Since either A0 or BHEN of the second transfer is 1, the state machine 200 enters state S14. In state S14, the multiplexer 250 selects output data register 240 and provides its value as CDATA-- OUT. The state then changes through condition C4 to S4-1, and write enable signal WREN is asserted.

Since either A0 or BHEN of the second transfer is 1, the state machine 200 enters state S11 while WST is nonasserted. In state S11, the values of the signals A1, A0 and BHEN are latched into tag register 210, and the byte of the second transfer asserted on lines CDATA-- IN[7:0] or CDATA-- IN[15:8] is steered into appropriate bit positions of the input data register 220 by the steering circuit 214 under control of the decoder 202 decoding LA10, LA00 and LBHEN0, as follows: 001 enables bit positions [7:0], 010 enables bit positions [15:8], 101 enables bit positions [23:16], and 110 enables bit positions [31:24]. The steered data and the valid bits are latched into the input data register 220, and the output thereof is directed through the encoder 234 to the output data register 240, where it is latched. State S11 is summarized in Table 2 above.

The state then changes to S13. In state S13, the multiplexer 250 selects output data register 240 and provides its value as CDATA-- OUT. The state then changes to S6, in which the write enable signal WEN is asserted. The state then changes to S7, in which a delay, an extra state machine cycle, is added for timing purposes. The state machine 200 then returns to state S0, having presented the first word transfer and the subsequent byte transfer in two 32-bit doublewords on output lines CDATA-- OUT.

Consider the case of an AT bus write bus cycle of two non-adjacent 16-bit words. Words are non-adjacent if address bits SA[19:2] of the first and second data words are not identical, as indicated by a nonasserted signal ADJACENT. The state machine 120 transitions through states S0, S0-1 and S1-0 as described above for word transfers having adjacent addresses, so that the values of the signals A1, A0 and BHEN are latched into tag register 210, and the first word is latched into the input data register 220 and copied to output data registers 240 through the encoder 234. However, when WSTROBEN is again asserted and signal ADJACENT is non-asserted, the state changes to S1-2 through condition C1. In state S1-2, the multiplexer 250 selects output data register 240 and provides its value as CDATA-- OUT. The state then changes through condition C-4 to S4-1, in which the write enable signal WREN is asserted.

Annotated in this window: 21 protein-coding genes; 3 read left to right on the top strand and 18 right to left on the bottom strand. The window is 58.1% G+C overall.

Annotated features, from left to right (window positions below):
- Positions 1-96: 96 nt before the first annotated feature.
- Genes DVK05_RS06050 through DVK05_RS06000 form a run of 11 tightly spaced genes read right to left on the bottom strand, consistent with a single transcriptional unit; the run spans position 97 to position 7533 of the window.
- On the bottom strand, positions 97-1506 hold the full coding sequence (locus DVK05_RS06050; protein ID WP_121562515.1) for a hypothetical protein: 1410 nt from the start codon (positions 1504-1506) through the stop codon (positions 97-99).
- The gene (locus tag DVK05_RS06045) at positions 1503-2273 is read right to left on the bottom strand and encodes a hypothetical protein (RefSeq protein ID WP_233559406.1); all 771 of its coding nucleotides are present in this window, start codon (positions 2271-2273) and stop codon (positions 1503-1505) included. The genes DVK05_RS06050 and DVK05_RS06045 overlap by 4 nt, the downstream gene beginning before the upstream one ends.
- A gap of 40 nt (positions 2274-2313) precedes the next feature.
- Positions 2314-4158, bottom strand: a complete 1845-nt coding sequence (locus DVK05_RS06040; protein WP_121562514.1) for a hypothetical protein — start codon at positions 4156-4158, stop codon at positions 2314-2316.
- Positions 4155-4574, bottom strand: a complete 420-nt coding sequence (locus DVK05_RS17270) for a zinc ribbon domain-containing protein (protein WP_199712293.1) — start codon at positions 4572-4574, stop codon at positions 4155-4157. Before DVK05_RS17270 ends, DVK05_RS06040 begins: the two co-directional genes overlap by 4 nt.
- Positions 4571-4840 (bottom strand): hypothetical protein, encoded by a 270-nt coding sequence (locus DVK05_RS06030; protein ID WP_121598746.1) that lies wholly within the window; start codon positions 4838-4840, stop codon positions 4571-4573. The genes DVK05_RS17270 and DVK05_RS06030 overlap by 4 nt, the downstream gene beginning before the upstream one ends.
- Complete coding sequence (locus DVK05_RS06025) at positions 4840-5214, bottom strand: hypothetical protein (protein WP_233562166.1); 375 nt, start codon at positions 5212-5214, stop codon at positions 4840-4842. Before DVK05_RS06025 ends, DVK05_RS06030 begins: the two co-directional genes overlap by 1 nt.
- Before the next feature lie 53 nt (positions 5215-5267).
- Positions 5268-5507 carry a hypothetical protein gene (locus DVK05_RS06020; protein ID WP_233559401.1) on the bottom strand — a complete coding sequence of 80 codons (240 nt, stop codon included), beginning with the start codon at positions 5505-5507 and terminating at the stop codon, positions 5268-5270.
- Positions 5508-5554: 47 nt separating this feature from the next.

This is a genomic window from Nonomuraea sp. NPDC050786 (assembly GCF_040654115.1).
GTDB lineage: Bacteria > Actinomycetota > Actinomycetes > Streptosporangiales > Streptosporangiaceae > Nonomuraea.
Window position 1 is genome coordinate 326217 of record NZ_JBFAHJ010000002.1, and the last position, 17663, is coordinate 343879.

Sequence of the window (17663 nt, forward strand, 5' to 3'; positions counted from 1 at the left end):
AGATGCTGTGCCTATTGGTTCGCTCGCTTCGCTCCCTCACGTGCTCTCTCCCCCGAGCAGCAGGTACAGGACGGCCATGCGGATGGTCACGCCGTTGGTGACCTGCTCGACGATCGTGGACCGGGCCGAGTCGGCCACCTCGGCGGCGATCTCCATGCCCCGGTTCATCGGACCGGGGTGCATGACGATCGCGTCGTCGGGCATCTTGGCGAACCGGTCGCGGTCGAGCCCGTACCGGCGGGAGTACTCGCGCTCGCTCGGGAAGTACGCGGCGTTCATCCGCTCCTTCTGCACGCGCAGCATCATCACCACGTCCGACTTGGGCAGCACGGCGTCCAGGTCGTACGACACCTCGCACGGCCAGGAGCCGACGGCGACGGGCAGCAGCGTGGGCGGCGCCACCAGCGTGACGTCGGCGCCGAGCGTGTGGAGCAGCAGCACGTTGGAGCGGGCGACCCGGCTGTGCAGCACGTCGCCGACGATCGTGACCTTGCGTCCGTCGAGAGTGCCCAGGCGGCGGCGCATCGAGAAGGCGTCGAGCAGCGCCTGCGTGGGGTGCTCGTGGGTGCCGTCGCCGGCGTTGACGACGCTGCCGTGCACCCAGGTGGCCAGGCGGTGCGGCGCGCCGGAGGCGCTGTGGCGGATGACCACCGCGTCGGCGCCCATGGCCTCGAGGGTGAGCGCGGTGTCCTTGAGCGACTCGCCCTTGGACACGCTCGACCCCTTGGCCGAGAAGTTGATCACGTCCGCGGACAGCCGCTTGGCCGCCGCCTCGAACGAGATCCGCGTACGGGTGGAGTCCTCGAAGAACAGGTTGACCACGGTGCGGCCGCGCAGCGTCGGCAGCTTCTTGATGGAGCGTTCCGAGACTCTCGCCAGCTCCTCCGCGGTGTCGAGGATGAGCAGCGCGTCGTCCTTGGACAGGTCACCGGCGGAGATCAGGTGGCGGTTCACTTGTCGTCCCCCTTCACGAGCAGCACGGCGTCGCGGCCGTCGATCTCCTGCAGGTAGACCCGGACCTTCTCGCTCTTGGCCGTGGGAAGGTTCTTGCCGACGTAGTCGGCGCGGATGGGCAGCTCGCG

Since the second transfer is a word transfer for which A0 and BHEN are 0, the state changes to S8. In state S8, the LA0 bits of the tag registers 211-213 are set, the LA1 bits of the tag registers 211-213 are reset, and the LBHEN bits of the tag registers 211-213 are set, and the bits of the input data registers 221-223 are reset. The values of the signals A1, A0 and BHEN of the second word are latched into tag register 210, and the second word is steered into the appropriate bit positions of the input data register 220. This state effectively recharacterizes the non-sequential transferred second data word as a first data word. State S8 is summarized in Table 4.